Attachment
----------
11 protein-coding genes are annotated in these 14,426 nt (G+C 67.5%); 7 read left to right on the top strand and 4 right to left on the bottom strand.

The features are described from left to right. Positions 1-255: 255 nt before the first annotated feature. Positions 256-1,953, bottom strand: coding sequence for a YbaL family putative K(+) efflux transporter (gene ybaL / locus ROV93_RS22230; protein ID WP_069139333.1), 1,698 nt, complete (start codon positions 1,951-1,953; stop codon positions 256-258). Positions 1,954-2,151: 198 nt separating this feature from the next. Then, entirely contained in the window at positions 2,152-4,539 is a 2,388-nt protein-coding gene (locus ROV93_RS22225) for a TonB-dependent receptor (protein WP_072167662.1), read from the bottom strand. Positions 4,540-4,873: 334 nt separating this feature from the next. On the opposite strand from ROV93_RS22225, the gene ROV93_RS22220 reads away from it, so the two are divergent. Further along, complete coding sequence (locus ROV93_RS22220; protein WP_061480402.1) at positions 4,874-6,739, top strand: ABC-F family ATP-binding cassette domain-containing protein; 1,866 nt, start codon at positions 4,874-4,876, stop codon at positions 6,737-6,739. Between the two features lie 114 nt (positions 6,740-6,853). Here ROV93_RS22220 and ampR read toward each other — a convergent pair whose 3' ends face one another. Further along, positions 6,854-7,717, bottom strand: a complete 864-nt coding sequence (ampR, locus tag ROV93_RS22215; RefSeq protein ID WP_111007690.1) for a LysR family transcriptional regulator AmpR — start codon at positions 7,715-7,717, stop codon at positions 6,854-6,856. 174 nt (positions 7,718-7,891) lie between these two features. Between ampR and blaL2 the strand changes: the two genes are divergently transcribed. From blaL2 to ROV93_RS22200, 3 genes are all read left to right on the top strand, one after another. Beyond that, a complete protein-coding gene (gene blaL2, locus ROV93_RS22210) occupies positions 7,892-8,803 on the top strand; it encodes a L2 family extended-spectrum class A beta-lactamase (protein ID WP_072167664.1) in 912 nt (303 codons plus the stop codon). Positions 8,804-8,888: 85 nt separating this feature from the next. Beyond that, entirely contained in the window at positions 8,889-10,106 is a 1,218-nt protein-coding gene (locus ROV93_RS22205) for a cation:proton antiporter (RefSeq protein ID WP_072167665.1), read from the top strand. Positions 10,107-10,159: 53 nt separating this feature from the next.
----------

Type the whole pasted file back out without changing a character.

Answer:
11 protein-coding genes are annotated in these 14,426 nt (G+C 67.5%); 7 read left to right on the top strand and 4 right to left on the bottom strand.

The features are described from left to right. Positions 1-255: 255 nt before the first annotated feature. Positions 256-1,953, bottom strand: coding sequence for a YbaL family putative K(+) efflux transporter (gene ybaL / locus ROV93_RS22230; protein ID WP_069139333.1), 1,698 nt, complete (start codon positions 1,951-1,953; stop codon positions 256-258). Positions 1,954-2,151: 198 nt separating this feature from the next. Then, entirely contained in the window at positions 2,152-4,539 is a 2,388-nt protein-coding gene (locus ROV93_RS22225) for a TonB-dependent receptor (protein WP_072167662.1), read from the bottom strand. Positions 4,540-4,873: 334 nt separating this feature from the next. On the opposite strand from ROV93_RS22225, the gene ROV93_RS22220 reads away from it, so the two are divergent. Further along, complete coding sequence (locus ROV93_RS22220; protein WP_061480402.1) at positions 4,874-6,739, top strand: ABC-F family ATP-binding cassette domain-containing protein; 1,866 nt, start codon at positions 4,874-4,876, stop codon at positions 6,737-6,739. Between the two features lie 114 nt (positions 6,740-6,853). Here ROV93_RS22220 and ampR read toward each other — a convergent pair whose 3' ends face one another. Further along, positions 6,854-7,717, bottom strand: a complete 864-nt coding sequence (ampR, locus tag ROV93_RS22215; RefSeq protein ID WP_111007690.1) for a LysR family transcriptional regulator AmpR — start codon at positions 7,715-7,717, stop codon at positions 6,854-6,856. 174 nt (positions 7,718-7,891) lie between these two features. Between ampR and blaL2 the strand changes: the two genes are divergently transcribed. From blaL2 to ROV93_RS22200, 3 genes are all read left to right on the top strand, one after another. Beyond that, a complete protein-coding gene (gene blaL2, locus ROV93_RS22210) occupies positions 7,892-8,803 on the top strand; it encodes a L2 family extended-spectrum class A beta-lactamase (protein ID WP_072167664.1) in 912 nt (303 codons plus the stop codon). Positions 8,804-8,888: 85 nt separating this feature from the next. Beyond that, entirely contained in the window at positions 8,889-10,106 is a 1,218-nt protein-coding gene (locus ROV93_RS22205) for a cation:proton antiporter (RefSeq protein ID WP_072167665.1), read from the top strand. Positions 10,107-10,159: 53 nt separating this feature from the next.